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PinkButterfly66
by on Jan. 4, 2014 at 1:14 PM

That must be heartbreaking to watch, mom.  It sounds like your daughter's friend has a new best friend and your daughter needs to find another best friend.  It is really too bad that her friend's mom is not encouraging her daughter to include both 'besties' in activities.   I don't think that there is much you can do.   You could talk to the girl's mother about it, but in the end, it really is the girl's decision and not her mom's or yours whether she wants to include your daughter or not.

drfink
by Emily on Jan. 4, 2014 at 1:39 PM

 Kids change. Help your daughter develop other strong relationships.Invite different girls along for dinner or a movie.

Possibly the white lies are to spare your daughters feelings.

I am sure when you did all those things with the friend when they were close.That does not obligate her to yall on and on.Include other girls now.We have often taken friends to our beach house ,some continue to be close friends others grow apart .

amonkeymom
by Amy on Jan. 4, 2014 at 3:17 PM

I agree with the other moms, kids change.  At this age they often change who their friends/friend groups are and that's totally normal, but I'm still sorry that this is hurting your daughter's feelings.

Encourage her to expand her friend group.  She may find out that she has more in common with another girl or boy than with her current BFF and that's ok.

As far as the Wicked trip, perhaps your daughter's friend's other friend was the one who treated for that.  Or perhaps your daughter's friend was allowed only to invite one friend and though that her other friend would enjoy it more than your daughter.  Don't judge, you don't know the whole story.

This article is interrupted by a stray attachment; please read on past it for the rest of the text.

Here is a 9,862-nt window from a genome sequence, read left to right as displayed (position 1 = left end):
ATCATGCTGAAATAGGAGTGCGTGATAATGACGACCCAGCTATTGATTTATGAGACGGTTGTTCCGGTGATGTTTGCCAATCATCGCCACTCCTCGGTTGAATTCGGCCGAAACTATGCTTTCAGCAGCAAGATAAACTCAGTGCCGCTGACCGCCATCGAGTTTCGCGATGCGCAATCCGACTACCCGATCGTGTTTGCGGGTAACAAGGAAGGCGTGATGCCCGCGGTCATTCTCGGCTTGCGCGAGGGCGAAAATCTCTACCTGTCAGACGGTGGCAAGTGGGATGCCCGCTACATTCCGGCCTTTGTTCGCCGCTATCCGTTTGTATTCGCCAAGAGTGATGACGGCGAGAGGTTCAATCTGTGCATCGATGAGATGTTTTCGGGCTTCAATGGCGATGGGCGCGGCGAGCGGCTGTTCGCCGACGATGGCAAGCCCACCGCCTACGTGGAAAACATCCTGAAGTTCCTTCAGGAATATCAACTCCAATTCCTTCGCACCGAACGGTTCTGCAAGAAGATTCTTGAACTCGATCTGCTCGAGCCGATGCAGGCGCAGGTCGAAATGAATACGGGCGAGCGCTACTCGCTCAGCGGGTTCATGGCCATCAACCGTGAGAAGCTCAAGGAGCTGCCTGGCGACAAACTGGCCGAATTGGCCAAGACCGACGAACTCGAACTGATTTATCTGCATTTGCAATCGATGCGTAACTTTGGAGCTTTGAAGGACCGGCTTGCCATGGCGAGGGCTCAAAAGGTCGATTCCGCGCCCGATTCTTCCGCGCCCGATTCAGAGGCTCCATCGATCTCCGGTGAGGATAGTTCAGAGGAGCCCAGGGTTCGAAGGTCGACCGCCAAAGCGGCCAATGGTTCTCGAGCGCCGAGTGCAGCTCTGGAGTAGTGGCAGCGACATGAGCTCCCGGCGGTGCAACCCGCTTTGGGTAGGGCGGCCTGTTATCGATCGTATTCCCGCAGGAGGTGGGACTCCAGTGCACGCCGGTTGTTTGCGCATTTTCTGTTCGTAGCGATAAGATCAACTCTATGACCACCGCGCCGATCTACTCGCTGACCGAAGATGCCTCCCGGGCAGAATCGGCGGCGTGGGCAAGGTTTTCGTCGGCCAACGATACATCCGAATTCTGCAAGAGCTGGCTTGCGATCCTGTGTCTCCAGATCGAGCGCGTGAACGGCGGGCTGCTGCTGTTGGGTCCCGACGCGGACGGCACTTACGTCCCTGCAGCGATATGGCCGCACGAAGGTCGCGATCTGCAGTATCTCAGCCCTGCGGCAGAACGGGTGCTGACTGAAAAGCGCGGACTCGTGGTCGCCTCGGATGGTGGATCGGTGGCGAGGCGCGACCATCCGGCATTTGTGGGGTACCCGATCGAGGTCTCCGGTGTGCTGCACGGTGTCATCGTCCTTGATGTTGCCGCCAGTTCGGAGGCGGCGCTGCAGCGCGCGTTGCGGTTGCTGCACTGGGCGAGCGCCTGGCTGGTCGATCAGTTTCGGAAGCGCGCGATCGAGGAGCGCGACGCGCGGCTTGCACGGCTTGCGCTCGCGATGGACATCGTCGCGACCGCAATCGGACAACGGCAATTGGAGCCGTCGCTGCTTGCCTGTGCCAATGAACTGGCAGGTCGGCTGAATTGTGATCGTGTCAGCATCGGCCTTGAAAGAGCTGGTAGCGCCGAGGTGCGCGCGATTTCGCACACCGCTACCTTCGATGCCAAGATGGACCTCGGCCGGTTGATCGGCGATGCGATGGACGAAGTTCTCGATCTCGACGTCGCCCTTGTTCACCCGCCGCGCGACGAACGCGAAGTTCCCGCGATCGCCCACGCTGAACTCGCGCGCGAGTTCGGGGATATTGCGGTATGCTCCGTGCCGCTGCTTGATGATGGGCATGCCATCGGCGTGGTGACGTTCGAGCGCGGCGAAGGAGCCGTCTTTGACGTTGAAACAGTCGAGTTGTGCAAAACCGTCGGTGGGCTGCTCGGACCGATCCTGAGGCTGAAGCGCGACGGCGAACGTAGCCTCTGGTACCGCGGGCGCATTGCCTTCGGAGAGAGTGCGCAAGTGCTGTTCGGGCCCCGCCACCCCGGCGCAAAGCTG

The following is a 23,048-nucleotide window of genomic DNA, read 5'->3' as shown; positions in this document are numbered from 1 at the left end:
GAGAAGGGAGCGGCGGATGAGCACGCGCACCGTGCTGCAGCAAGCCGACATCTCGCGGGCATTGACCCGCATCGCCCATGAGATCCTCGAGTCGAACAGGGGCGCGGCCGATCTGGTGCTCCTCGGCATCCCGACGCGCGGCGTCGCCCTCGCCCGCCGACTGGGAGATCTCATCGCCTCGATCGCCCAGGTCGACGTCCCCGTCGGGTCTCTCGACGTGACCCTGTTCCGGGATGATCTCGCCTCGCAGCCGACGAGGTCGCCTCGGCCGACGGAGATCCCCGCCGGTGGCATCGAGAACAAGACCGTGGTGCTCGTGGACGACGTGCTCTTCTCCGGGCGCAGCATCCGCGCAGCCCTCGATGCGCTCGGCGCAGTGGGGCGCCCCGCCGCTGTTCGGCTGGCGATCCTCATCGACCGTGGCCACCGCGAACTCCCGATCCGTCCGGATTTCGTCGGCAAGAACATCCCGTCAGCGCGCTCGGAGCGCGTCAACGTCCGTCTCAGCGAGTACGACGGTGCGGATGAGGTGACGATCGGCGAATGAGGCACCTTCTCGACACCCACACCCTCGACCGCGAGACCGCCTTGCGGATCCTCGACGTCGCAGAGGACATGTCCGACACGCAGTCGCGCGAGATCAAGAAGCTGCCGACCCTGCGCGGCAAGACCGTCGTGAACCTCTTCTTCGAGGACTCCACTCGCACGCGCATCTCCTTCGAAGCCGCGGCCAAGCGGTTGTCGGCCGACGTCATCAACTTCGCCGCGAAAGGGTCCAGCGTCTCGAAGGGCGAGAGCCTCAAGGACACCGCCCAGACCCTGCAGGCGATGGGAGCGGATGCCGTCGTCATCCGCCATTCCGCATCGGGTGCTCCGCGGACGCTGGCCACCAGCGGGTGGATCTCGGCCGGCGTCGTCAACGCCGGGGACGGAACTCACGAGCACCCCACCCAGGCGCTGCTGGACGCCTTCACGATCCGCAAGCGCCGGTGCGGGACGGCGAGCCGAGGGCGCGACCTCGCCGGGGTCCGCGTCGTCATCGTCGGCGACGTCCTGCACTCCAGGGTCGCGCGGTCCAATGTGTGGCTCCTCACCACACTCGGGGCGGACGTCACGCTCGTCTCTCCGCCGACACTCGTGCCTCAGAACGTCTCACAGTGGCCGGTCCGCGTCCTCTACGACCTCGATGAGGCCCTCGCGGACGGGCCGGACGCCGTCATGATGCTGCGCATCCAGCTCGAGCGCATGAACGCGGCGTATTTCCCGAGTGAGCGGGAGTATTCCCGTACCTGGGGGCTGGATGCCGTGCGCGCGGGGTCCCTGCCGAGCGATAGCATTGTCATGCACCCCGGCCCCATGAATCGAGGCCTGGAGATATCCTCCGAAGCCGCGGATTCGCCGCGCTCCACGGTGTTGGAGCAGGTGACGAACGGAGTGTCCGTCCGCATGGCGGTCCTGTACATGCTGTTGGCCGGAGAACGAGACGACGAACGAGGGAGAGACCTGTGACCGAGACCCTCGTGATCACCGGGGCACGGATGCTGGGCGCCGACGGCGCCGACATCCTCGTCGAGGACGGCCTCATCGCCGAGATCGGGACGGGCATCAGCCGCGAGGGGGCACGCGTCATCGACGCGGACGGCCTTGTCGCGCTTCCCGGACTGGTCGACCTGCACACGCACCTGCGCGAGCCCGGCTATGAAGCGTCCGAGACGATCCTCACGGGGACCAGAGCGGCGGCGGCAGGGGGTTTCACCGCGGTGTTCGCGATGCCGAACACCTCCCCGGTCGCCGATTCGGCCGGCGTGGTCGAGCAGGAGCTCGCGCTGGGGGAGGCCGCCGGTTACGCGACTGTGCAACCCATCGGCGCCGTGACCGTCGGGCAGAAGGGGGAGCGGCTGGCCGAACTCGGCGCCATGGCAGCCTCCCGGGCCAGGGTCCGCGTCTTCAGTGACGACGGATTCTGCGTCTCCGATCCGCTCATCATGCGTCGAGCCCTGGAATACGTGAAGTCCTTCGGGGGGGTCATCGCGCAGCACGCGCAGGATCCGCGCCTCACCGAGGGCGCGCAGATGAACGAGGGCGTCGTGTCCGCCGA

momof14yrold
by on Jan. 4, 2014 at 3:51 PM

Thanks, everyone, for the speedy advice.  Out of the 3 replies, not to offend anyone, I agree most with PinkButterfly, because that's how I would probably react if my daughter were the one creating the hurt feelings.  I'm not too worried about her, because she recognizes that relationships can change as far as closeness through the years.  I did talk to her about the girls lying and her response was, "Everone lies sometimes".  This is true.  I'm sure I am peeved at her friend because she is lying to my daughter, and having her mother back up her lies sometimes.  I don't want to say I dislike my daughter's friend, but I am disappointed in her behavior.  She was actually over for a sleepover last night and I pulled the girl aside and talked to her.  I didn't yell at her, but I did talk to her very matter of factly and let her know that I was disappointed and why, that I knew about the lying, and that my daughter deserved better.  I almost made the girl cry (which I did not intend), but I felt it was important that she knew I was "in the know" and, hopefully, would reflect on her behavior.  I carefully weighed saying something vs. not saying anything to the girl, but I was so angry and hurt I decided it was best to get it out in the open - even if it meant the loss of the friendship.  In hindsight, I'm glad I did it (at least, at the moment).  The girls are going to attempt a sleepover Sunday at the other girls house, because my conversation with her made her feel uncomfortable and that I should have "talked to her mother".  Maybe I should have, but I don't think it would have had the same impact.  She also mentioned that they are "best friends" and really would like to have my daughter over for the sleepover.  So, maybe not all is lost.  I can't say I totally trust her now, but I will treat her wecomingly if she does ever want to show her face around here again.  I'm not sorry I made her feel uncomfortable, though, because "uncomfortable" is how I think she needed to feel.